A game for 2 people using a pack of cards Turn over 2 cards and try to make an odd number or a multiple of 3.

Got It game for an adult and child. How can you play so that you know you will always win?

Benâ€™s class were cutting up number tracks. First they cut them into twos and added up the numbers on each piece. What patterns could they see?

Skippy and Anna are locked in a room in a large castle. The key to that room, and all the other rooms, is a number. The numbers are locked away in a problem. Can you help them to get out?

If you take a three by three square on a 1-10 addition square and multiply the diagonally opposite numbers together, what is the difference between these products. Why?

48 is called an abundant number because it is less than the sum of its factors (without itself). Can you find some more abundant numbers?

Number problems at primary level that may require resilience.

In a square in which the houses are evenly spaced, numbers 3 and 10 are opposite each other. What is the smallest and what is the largest possible number of houses in the square?

Can you find which shapes you need to put into the grid to make the totals at the end of each row and the bottom of each column?

Can you each work out the number on your card? What do you notice? How could you sort the cards?

Number problems at primary level to work on with others.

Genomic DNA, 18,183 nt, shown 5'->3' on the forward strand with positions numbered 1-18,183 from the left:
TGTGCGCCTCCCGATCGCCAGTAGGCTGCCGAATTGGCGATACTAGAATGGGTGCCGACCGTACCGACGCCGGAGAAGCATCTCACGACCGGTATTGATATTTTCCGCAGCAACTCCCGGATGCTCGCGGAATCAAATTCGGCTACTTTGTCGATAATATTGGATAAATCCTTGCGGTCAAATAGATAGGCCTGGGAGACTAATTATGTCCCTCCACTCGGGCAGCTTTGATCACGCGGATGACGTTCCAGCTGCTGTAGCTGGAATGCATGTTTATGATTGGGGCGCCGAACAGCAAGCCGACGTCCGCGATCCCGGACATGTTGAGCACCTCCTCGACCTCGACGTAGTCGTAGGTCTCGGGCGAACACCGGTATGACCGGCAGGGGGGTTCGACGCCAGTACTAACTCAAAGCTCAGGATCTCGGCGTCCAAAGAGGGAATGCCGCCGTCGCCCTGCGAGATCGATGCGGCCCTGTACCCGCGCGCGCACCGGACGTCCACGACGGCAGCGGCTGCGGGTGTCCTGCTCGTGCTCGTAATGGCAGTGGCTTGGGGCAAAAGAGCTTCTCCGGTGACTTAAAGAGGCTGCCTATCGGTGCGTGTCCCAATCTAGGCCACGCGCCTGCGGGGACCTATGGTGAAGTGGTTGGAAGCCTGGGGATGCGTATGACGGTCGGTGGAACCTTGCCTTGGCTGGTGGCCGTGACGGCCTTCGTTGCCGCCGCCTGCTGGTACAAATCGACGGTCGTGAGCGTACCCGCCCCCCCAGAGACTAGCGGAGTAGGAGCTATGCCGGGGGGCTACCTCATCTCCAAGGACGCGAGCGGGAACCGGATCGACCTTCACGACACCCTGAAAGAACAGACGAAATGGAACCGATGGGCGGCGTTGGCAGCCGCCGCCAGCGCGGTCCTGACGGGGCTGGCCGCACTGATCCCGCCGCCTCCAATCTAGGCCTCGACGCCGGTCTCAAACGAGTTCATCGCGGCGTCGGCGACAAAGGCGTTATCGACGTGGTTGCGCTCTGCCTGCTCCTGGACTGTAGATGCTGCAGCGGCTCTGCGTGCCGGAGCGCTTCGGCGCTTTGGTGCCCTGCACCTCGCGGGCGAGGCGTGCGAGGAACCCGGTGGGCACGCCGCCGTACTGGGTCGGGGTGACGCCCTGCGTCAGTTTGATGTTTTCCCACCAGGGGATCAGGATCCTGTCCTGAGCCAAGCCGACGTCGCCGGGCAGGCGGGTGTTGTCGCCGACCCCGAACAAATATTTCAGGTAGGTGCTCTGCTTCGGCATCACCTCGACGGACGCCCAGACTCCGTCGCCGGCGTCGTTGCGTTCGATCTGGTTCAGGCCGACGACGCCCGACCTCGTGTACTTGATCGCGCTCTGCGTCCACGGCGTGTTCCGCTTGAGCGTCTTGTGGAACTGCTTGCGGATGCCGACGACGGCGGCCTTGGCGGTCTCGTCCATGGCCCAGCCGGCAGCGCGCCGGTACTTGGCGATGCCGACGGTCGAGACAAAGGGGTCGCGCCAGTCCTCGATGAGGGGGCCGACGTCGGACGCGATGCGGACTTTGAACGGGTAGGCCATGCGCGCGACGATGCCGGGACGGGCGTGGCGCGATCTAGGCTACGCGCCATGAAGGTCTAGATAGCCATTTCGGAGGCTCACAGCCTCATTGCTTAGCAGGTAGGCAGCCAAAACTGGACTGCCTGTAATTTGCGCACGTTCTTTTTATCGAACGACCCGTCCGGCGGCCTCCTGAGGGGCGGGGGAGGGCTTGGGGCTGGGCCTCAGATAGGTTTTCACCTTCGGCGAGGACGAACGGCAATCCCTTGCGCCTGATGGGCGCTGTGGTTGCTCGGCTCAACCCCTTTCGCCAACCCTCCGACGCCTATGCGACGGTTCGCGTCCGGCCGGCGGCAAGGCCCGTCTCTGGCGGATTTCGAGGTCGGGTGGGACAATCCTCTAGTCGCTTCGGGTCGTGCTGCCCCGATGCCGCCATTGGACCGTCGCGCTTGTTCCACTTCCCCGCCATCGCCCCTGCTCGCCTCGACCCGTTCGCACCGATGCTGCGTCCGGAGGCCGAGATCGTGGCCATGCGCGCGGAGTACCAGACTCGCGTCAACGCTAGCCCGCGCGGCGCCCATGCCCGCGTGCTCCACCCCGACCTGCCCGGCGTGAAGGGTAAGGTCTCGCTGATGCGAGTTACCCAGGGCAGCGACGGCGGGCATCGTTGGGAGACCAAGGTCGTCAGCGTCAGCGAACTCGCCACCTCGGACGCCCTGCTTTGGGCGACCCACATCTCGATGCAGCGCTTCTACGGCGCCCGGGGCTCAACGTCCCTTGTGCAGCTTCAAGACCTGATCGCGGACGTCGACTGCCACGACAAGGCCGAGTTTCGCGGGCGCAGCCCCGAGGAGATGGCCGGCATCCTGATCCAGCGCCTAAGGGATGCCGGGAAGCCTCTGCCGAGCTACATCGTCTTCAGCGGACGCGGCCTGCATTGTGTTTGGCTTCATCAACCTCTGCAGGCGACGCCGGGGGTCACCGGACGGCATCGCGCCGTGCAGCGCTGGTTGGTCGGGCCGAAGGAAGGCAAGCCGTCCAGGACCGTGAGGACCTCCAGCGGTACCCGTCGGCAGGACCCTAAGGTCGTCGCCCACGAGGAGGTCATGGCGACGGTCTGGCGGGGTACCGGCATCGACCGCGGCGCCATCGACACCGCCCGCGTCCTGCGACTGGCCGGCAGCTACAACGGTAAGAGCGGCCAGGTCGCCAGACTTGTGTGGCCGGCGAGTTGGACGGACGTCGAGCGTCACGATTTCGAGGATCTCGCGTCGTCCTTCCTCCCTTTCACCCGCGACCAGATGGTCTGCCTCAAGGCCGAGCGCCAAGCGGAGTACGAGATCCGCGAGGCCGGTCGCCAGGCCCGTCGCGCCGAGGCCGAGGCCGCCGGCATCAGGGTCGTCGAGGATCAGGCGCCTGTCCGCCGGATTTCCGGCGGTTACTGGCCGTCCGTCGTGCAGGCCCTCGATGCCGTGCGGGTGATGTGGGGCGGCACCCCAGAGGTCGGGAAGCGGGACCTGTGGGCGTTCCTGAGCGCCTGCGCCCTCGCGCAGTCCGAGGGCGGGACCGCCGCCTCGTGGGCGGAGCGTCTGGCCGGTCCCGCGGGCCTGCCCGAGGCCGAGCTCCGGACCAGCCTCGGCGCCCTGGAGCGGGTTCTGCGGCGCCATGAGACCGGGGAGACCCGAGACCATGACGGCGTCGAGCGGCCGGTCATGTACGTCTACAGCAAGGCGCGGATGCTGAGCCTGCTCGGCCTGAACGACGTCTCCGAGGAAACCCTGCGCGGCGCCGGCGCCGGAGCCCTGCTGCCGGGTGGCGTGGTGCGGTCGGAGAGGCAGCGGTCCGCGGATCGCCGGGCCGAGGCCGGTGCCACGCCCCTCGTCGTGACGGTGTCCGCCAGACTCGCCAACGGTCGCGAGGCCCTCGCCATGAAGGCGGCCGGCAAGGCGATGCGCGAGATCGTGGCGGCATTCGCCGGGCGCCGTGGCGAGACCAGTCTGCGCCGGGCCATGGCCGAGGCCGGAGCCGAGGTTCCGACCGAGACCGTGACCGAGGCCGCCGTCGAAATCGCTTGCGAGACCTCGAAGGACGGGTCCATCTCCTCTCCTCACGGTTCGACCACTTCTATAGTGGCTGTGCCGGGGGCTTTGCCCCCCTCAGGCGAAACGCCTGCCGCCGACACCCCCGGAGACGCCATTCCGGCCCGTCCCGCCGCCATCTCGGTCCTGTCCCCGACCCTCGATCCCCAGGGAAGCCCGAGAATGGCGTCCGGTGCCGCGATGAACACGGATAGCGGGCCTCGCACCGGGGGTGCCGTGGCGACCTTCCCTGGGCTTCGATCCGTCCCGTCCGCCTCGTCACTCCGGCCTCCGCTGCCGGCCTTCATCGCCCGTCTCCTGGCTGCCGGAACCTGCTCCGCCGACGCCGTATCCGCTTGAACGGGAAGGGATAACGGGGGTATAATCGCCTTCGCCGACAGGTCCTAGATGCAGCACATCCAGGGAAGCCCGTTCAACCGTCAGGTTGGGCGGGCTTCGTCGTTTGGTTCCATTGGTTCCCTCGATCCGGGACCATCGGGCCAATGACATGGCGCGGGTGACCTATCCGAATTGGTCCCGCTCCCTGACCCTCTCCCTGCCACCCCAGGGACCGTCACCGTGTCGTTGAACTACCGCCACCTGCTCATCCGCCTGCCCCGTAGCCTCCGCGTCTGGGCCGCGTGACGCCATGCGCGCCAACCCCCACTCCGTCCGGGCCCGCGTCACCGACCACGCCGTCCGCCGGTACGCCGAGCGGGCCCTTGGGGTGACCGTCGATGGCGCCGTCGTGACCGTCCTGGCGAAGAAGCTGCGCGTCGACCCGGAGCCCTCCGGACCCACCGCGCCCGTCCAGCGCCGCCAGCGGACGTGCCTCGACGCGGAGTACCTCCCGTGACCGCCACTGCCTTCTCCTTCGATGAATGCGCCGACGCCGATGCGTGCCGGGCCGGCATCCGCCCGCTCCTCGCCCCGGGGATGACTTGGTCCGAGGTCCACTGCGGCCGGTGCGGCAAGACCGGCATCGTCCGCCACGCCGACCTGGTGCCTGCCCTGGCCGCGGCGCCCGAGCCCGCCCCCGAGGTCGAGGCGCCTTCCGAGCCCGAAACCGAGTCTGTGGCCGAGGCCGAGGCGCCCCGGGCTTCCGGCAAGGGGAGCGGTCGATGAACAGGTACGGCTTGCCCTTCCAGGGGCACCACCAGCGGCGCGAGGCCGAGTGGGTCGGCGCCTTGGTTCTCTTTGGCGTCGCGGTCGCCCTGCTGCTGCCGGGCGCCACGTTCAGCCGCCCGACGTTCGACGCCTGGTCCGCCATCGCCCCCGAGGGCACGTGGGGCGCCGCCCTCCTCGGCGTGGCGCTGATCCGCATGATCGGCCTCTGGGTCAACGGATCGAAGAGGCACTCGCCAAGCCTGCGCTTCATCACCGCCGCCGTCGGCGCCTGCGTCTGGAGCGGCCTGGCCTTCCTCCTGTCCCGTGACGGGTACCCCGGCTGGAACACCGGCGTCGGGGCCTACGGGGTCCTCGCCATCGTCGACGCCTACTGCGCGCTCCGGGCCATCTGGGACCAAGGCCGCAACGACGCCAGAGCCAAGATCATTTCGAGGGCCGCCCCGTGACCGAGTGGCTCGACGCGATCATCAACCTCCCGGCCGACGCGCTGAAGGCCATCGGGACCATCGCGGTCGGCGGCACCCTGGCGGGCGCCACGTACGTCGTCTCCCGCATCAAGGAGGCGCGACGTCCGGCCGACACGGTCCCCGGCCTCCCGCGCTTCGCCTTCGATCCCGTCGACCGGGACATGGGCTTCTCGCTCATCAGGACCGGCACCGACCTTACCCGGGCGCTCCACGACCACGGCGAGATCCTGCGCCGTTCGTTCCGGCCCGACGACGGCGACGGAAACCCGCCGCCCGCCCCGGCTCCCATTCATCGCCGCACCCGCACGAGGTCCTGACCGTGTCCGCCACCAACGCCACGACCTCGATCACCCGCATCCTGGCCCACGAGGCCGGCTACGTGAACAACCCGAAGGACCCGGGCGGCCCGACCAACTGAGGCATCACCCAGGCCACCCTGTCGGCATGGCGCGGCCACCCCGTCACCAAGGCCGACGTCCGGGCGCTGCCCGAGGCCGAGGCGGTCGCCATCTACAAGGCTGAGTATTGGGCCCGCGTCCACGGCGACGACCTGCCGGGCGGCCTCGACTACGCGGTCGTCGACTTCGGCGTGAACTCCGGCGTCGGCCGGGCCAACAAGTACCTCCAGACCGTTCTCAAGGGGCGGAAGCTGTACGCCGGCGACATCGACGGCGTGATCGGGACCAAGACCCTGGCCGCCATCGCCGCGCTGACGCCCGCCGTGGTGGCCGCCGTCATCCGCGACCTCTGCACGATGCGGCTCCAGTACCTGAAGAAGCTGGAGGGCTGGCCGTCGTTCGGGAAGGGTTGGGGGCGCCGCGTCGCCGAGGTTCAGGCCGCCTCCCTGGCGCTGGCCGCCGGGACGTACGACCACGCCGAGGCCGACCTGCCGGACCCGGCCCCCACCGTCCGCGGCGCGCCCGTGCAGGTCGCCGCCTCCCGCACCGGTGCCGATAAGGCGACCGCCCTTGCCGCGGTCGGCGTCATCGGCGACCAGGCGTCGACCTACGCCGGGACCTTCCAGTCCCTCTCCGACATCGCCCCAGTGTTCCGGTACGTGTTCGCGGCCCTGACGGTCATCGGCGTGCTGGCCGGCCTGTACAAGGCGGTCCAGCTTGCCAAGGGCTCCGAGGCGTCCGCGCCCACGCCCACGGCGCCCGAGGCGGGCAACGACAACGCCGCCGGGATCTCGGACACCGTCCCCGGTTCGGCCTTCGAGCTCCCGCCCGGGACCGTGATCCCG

When I type a sequence of letters my calculator gives the product of all the numbers in the corresponding memories. What numbers should I store so that when I type 'ONE' it returns 1, and when I type. . . .

On the planet Vuv there are two sorts of creatures. The Zios have 3 legs and the Zepts have 7 legs. The great planetary explorer Nico counted 52 legs. How many Zios and how many Zepts were there?

Starting with the number 180, take away 9 again and again, joining up the dots as you go. Watch out - don't join all the dots!

What is the largest number you can make using the three digits 2, 3 and 4 in any way you like, using any operations you like? You can only use each digit once.

I throw three dice and get 5, 3 and 2. Add the scores on the three dice. What do you get? Now multiply the scores. What do you notice?

The sum of the first 'n' natural numbers is a 3 digit number in which all the digits are the same. How many numbers have been summed?

Can you put plus signs in so this is true? 1 2 3 4 5 6 7 8 9 = 99 How many ways can you do it?

Use your logical reasoning to work out how many cows and how many sheep there are in each field.

A group of children are using measuring cylinders but they lose the labels. Can you help relabel them?

On the table there is a pile of oranges and lemons that weighs exactly one kilogram. Using the information, can you work out how many lemons there are?

This magic square has operations written in it, to make it into a maze. Start wherever you like, go through every cell and go out a total of 15!

Place the numbers from 1 to 9 in the squares below so that the difference between joined squares is odd. How many different ways can you do this?

How have the numbers been placed in this Carroll diagram? Which labels would you put on each row and column?

Exactly 195 digits have been used to number the pages in a book. How many pages does the book have?

Using the statements, can you work out how many of each type of rabbit there are in these pens?